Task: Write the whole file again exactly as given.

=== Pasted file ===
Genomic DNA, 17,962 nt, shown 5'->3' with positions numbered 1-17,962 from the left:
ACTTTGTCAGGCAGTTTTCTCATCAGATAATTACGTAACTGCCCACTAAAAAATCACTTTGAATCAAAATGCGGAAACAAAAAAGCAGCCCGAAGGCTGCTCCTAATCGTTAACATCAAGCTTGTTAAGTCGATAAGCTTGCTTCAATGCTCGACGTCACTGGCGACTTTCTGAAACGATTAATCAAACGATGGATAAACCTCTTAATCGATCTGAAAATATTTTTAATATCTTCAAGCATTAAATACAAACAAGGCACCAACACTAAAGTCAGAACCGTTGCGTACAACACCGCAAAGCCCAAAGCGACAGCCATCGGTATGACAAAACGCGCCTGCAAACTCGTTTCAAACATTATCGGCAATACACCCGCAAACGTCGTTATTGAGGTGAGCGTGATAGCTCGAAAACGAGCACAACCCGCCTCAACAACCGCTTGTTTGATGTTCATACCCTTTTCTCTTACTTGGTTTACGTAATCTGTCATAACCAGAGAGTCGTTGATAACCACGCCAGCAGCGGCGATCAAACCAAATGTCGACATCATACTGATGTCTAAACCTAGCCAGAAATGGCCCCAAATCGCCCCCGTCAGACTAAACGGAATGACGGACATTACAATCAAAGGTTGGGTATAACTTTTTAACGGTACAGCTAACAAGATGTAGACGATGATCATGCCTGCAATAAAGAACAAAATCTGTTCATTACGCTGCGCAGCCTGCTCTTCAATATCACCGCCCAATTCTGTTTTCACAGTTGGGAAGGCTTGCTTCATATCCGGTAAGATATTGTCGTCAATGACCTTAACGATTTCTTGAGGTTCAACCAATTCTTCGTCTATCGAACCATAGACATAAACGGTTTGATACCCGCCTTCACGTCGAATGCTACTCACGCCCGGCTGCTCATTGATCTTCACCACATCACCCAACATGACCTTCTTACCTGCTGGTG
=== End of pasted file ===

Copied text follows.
Genomic DNA, 17,962 nt, shown 5'->3' with positions numbered 1-17,962 from the left:
ACTTTGTCAGGCAGTTTTCTCATCAGATAATTACGTAACTGCCCACTAAAAAATCACTTTGAATCAAAATGCGGAAACAAAAAAGCAGCCCGAAGGCTGCTCCTAATCGTTAACATCAAGCTTGTTAAGTCGATAAGCTTGCTTCAATGCTCGACGTCACTGGCGACTTTCTGAAACGATTAATCAAACGATGGATAAACCTCTTAATCGATCTGAAAATATTTTTAATATCTTCAAGCATTAAATACAAACAAGGCACCAACACTAAAGTCAGAACCGTTGCGTACAACACCGCAAAGCCCAAAGCGACAGCCATCGGTATGACAAAACGCGCCTGCAAACTCGTTTCAAACATTATCGGCAATACACCCGCAAACGTCGTTATTGAGGTGAGCGTGATAGCTCGAAAACGAGCACAACCCGCCTCAACAACCGCTTGTTTGATGTTCATACCCTTTTCTCTTACTTGGTTTACGTAATCTGTCATAACCAGAGAGTCGTTGATAACCACGCCAGCAGCGGCGATCAAACCAAATGTCGACATCATACTGATGTCTAAACCTAGCCAGAAATGGCCCCAAATCGCCCCCGTCAGACTAAACGGAATGACGGACATTACAATCAAAGGTTGGGTATAACTTTTTAACGGTACAGCTAACAAGATGTAGACGATGATCATGCCTGCAATAAAGAACAAAATCTGTTCATTACGCTGCGCAGCCTGCTCTTCAATATCACCGCCCAATTCTGTTTTCACAGTTGGGAAGGCTTGCTTCATATCCGGTAAGATATTGTCGTCAATGACCTTAACGATTTCTTGAGGTTCAACCAATTCTTCGTCTATCGAACCATAGACATAAACGGTTTGATACCCGCCTTCACGTCGAATGCTACTCACGCCCGGCTGCTCATTGATCTTCACCACATCACCCAACATGACCTTCTTACCTGCTGGTG